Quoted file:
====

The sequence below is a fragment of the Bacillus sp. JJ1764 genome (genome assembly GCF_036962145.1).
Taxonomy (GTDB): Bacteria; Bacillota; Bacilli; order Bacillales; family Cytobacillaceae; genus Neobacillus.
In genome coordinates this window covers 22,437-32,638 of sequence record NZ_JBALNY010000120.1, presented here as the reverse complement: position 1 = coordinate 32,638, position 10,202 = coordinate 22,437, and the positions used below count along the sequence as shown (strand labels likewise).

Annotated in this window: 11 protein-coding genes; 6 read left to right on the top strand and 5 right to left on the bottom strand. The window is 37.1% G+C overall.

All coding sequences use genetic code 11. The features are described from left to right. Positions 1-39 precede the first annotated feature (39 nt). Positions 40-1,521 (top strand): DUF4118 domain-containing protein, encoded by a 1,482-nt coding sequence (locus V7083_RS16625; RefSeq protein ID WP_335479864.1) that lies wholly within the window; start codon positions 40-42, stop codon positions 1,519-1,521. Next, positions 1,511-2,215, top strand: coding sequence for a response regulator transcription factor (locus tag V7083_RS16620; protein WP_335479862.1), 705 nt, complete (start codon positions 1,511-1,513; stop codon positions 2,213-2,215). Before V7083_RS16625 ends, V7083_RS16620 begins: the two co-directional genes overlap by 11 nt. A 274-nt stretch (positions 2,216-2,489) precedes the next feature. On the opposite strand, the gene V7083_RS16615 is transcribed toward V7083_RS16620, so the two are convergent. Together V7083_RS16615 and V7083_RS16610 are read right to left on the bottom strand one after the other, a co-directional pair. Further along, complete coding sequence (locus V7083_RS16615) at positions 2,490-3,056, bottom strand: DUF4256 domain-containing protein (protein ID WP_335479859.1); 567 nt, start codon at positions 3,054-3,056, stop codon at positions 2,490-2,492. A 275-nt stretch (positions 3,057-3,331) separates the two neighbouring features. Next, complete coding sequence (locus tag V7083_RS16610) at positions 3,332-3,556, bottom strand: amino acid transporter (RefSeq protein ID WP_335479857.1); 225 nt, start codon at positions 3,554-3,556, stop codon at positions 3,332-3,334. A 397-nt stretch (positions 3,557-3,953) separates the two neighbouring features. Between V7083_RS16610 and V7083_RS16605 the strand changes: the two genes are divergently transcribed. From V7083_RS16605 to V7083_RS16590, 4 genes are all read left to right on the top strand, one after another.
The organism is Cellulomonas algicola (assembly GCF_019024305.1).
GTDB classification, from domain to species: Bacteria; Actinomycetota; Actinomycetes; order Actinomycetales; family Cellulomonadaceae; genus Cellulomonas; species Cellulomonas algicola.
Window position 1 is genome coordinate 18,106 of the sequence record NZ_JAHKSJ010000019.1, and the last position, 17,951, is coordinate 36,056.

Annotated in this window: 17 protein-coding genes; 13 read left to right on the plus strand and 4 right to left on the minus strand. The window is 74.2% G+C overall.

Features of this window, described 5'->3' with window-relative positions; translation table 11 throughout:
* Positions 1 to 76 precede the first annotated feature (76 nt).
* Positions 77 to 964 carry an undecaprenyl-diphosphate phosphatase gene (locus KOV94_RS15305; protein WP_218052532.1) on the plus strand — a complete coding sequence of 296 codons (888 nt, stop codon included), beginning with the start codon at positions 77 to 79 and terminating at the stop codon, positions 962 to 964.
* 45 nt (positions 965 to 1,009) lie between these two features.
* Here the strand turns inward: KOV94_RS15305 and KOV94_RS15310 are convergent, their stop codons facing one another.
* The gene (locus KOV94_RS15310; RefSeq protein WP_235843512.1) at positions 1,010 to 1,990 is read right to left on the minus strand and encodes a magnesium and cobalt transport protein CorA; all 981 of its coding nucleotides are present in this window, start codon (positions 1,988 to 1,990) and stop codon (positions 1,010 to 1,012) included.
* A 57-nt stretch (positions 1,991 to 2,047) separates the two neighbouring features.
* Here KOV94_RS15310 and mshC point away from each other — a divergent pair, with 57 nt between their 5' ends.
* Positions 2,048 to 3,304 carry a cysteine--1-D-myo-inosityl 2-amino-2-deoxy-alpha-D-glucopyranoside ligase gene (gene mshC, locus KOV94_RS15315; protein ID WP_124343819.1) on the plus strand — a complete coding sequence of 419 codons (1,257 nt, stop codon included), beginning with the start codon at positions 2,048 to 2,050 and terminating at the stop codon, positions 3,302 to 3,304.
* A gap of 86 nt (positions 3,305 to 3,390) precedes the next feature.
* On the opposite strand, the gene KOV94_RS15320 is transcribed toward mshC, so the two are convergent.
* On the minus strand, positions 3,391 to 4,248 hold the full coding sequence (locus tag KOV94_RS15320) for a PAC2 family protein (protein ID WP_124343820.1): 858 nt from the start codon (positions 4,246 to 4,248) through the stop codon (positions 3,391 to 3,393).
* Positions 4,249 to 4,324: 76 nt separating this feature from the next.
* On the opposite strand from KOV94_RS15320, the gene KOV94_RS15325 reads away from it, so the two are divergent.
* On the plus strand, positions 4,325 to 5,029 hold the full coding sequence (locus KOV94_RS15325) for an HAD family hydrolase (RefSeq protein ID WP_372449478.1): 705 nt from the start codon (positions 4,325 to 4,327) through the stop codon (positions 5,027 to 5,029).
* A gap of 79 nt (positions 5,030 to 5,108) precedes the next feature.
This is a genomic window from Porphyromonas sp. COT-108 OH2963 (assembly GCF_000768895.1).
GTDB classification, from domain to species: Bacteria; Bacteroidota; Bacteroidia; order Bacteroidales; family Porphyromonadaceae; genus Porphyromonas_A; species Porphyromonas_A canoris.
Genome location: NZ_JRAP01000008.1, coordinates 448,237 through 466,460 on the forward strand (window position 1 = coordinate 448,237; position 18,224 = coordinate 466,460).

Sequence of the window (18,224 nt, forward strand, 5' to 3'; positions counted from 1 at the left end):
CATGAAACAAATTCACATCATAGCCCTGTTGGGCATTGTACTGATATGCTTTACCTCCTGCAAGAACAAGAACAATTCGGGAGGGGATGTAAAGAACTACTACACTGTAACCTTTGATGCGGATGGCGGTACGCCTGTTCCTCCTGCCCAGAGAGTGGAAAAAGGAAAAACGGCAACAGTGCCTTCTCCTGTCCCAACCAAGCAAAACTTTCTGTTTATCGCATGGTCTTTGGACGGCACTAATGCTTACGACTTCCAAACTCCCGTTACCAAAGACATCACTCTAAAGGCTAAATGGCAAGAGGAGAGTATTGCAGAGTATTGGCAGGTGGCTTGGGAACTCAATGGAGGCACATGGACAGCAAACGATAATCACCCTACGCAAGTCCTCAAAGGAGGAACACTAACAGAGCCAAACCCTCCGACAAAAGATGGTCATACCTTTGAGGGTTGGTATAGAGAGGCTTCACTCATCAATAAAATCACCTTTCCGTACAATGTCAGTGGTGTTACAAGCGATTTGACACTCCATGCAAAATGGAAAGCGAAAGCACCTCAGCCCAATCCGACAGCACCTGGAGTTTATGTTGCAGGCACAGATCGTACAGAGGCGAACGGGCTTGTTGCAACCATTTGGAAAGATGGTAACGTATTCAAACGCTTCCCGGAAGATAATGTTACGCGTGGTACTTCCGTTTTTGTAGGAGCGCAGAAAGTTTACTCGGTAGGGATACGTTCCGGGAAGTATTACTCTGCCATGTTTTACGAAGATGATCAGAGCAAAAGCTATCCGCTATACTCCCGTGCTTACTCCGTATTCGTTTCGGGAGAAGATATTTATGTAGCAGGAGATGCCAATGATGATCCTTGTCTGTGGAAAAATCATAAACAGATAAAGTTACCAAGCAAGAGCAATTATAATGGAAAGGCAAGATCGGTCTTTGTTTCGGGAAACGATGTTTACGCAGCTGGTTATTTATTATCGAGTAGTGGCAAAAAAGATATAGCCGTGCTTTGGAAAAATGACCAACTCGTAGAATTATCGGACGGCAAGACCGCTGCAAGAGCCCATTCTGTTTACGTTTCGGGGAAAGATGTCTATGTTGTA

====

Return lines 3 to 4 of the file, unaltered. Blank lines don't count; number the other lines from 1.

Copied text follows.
In genome coordinates this window covers 22,437-32,638 of sequence record NZ_JBALNY010000120.1, presented here as the reverse complement: position 1 = coordinate 32,638, position 10,202 = coordinate 22,437, and the positions used below count along the sequence as shown (strand labels likewise).

Annotated in this window: 11 protein-coding genes; 6 read left to right on the top strand and 5 right to left on the bottom strand. The window is 37.1% G+C overall.